Clear closet clutter.
Our closets love to attract clutter. Everything from new clothes and handbags, scarves, jewelry, luggage, extra boxes and wrapping paper, too many shoes, filing boxes and more, it all seems to end up in the closet. Once it gets to be overflowing, it’s extremely difficult to remember just what all we have in there, let alone use it.
Today we are going to do some work in there. Here area a few things I’d recommend doing to get a start on cutting your closet clutter-
-Give yourself permission to get rid of those clothes you have been holding on to until you lose weight, get around to sewing that tear, or selling them on eBay. If you haven’t done it yet, chances are pretty high you aren’t going to. Donate them to the nearest thrift store and get rid of that mental stress you may not even realize you are feeling with them hanging around.
-Make sure all of your shirts, pants, skirts, shorts, blouses, etc. are hanging up with the hangers facing in the same direction. As you wear and wash a piece of clothing, hang it back up with the hanger now facing in the opposite direction. You will quickly see over a month of time which clothes you wear the most and can start reducing the others.
-Use the same process as above for evaluating scarves, jewelry and purses. As you use a piece, move it to a different home so you can easily separate it out from what you don’t use.
-Remove items that don’t belong in the closet. Extra tools, water bottles, printer paper and glass mason jars don’t really belong in your clothing closet. Find a new home for these items.
Remember when decluttering it is best to keep ‘like with like’ so you can find things easily when you need them. Tools should stay altogether, all office supplies should be in the same spot by your desk, food and anything food related should be in the kitchen. If you have very little room, consider getting rid of those things you don’t use, or at the very least, have a designated area of the closet for those items.
Spend a good chunk of time today on your personal closet; you’ll be pleasantly surprised at the motivation it brings to continue on the path to decluttering your whole home.
Clearing kitchen counter clutter.
Our kitchen counters were one of the first areas in our home that I decluttered. Keeping the toaster, coffee maker, blender, mixer and cutting boards as well as plants on them took up so much space I would have to move things every time I cooked to have enough room; and when I moved them, I had to wipe up the nasty crumbs that would hide back there from the last meal! It all had to go.
Today I am challenging you to remove EVERYTHING on top of your kitchen counters except those items you use every single day. No cheating.
Find a place for them out of sight, in a cupboard, or if you don’t have room there, put them in a box and set them in the garage for a bit. You don’t use them that often anyway, right?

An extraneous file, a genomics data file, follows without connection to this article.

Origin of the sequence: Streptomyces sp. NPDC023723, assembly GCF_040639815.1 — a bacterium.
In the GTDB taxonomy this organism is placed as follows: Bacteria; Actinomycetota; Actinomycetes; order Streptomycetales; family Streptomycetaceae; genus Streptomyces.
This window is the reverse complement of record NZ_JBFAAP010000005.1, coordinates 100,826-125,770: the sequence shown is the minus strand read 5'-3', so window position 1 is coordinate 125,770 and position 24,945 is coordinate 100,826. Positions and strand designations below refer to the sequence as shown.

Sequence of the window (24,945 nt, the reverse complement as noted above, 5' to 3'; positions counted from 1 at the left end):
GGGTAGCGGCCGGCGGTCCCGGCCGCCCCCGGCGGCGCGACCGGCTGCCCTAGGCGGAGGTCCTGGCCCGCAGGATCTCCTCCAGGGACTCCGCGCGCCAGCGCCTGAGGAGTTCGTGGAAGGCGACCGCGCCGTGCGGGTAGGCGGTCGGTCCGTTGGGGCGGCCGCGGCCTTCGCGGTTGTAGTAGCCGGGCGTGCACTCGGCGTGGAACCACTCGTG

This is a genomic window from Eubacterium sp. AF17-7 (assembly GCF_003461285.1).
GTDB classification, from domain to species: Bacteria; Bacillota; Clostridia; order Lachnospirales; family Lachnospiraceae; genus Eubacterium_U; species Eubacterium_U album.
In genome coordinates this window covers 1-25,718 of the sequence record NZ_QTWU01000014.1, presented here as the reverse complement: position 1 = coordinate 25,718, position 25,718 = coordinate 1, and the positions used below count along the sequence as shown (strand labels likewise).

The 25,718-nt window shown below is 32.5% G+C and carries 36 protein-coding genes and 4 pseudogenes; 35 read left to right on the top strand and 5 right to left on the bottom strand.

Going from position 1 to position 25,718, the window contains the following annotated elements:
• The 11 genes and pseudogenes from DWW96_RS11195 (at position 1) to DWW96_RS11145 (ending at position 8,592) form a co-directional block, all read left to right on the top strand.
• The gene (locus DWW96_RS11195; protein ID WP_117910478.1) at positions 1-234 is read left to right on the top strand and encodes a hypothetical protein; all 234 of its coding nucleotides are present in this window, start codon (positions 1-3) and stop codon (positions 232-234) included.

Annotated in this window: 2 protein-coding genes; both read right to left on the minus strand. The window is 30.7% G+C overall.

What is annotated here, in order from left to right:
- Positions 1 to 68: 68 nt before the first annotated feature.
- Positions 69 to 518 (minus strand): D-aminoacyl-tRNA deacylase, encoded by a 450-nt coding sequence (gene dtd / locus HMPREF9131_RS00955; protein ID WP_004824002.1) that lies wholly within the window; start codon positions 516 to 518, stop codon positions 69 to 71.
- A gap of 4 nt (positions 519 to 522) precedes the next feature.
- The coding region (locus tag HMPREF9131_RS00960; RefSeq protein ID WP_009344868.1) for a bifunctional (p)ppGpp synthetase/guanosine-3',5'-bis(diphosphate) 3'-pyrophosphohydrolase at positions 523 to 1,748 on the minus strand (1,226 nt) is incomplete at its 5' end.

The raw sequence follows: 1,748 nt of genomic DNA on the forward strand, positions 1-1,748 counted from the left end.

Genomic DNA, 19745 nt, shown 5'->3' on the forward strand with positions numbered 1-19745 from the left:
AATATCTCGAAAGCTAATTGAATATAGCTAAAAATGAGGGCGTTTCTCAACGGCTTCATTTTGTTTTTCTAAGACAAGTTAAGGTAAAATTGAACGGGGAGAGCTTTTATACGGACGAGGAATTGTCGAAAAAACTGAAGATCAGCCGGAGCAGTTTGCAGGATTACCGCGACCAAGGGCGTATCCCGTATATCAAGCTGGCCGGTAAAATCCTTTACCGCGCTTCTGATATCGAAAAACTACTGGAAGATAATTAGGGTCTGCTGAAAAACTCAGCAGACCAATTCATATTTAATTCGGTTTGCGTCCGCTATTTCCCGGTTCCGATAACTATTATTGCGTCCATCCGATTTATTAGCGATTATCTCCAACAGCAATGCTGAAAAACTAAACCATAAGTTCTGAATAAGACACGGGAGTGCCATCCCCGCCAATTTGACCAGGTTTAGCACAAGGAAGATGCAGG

I can give almost a 100% guarantee that you will feel revived to cook something amazing for dinner, and spend a few extra minutes of your day just standing in the kitchen gazing at the new space and soaking in the Zen-like feeling it will give you. It’s up to you when, or if you decide to put all that stuff back, I never did.
Hitting decluttering roadblocks.
Hopefully with the bit of decluttering you’ve already done throughout this week, you’ve seen the beginning benefits of removing ‘stuff’ that just isn’t adding value to your life anymore. One of the early roadblocks people hit when starting to declutter is the actual ‘getting rid of’ the items that they no longer use or need.
Some common thoughts that hold people back from donating or actually getting rid of clutter include-
-I may need that some time.
-I paid a lot of money for it.
-It was a gift.
-It’s a family heirloom.
-I just need to fix it.
-I just forgot I had it.
-It brings back a memory.
If any of these reasons sound familiar to you, consider the following-
The more you have, the more you are occupied. The less you have the more free you are. -Mother Teresa
You may also want to consider reading this article that puts these reasons in perspective. Today or maybe throughout the weekend, take some time to continue decluttering other areas of your home.
Consider if you are keeping anything based on the reasons above. You don’t necessarily need to get rid of anything, but just reflect on your feelings towards your ‘stuff’.
Decluttering all the stuff you’ve accumulated over the years doesn’t happen overnight. In fact, even after my first main purge of donating over 30 bags of items, it still took me an additional two years of slower decluttering to get through our entire house, digitize our photo albums, part with books and more sentimental items.
Remember, decluttering is a continual process as well as a lifestyle choice. This week is a great start, but if you feel you’re ready for a more in-depth approach to getting rid of your stuff and paring down, feel free to check out the following courses that have been developed to help that I believe are well with the monetary cost.